Linux process in background – “Stopped” in jobs?

In Linux and other Unix systems, a job that is running in the background, but still has its stdin (or std::cin) associated with its controlling terminal (a.k.a. the window it was run in) will be sent a SIGTTIN signal, which by default causes the program to be completely stopped, pending the user bringing it to the foreground (fg %job or similar) to allow input to actually be given to the program. To avoid the program being paused in this way, you can either:

  1. Make sure the programs stdin channel is no longer associated with the terminal, by either redirecting it to a file with appropriate contents for the program to input, or to /dev/null if it really doesn’t need input – e.g. myprogram < /dev/null &.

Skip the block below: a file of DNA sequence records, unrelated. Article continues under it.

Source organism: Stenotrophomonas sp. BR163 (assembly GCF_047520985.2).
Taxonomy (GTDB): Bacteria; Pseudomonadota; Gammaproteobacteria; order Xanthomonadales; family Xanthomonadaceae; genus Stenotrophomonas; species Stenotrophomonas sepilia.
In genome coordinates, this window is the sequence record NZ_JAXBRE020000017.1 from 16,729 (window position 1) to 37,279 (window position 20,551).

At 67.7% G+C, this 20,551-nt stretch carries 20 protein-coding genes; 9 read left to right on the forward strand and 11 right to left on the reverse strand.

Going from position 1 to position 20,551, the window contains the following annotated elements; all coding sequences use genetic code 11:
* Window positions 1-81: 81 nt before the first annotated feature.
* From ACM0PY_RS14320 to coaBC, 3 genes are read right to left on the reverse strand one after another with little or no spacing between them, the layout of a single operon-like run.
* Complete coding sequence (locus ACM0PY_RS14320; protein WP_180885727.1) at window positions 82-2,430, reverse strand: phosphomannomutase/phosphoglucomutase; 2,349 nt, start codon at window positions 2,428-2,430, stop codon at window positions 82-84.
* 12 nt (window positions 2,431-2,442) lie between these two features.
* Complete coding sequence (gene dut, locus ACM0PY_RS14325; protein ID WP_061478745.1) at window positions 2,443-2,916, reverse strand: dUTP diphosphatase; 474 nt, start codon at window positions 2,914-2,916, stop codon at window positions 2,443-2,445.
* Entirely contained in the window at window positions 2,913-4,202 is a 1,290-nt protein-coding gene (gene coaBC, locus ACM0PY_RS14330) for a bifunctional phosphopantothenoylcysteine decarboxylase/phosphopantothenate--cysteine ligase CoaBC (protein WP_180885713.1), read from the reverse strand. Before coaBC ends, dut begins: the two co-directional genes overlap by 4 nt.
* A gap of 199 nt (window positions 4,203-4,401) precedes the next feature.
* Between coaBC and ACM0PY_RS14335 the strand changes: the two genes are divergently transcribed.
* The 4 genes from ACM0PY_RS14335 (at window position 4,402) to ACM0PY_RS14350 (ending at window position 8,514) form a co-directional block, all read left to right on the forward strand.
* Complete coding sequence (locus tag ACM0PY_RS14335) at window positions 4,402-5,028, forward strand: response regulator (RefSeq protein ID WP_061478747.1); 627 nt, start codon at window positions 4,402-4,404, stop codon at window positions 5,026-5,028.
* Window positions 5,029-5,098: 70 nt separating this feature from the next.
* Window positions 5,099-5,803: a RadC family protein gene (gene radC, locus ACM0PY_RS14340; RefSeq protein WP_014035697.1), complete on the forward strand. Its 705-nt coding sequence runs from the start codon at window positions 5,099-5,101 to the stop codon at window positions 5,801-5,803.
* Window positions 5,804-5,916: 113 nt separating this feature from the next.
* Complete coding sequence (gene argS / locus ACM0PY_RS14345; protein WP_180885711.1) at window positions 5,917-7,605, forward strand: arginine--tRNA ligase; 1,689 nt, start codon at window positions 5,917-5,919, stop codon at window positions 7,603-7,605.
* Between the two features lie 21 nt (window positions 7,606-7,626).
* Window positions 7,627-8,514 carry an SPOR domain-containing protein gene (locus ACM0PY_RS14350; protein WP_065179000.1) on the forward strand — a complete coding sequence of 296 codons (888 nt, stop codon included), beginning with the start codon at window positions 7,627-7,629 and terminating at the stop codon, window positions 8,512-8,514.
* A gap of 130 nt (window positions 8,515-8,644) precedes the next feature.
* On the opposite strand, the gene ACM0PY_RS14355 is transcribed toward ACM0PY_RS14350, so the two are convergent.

2. Exit the terminal after starting the program, which will cause the association with the program’s stdin to go away. But this will cause a SIGHUP to be delivered to the program (meaning the input/output channel experienced a “hangup”) – this normally causes a program to be terminated, but this can be avoided by using nohup – e.g. nohup myprogram &.

If you are at all interested in capturing the output of the program, this is probably the best option, as it prevents both of the above signals (as well as a couple others), and saves the output for you to look at to determine if there are any issues with the programs execution:

nohup myprogram < /dev/null > ${HOME}/myprogram.log 2>&1 &

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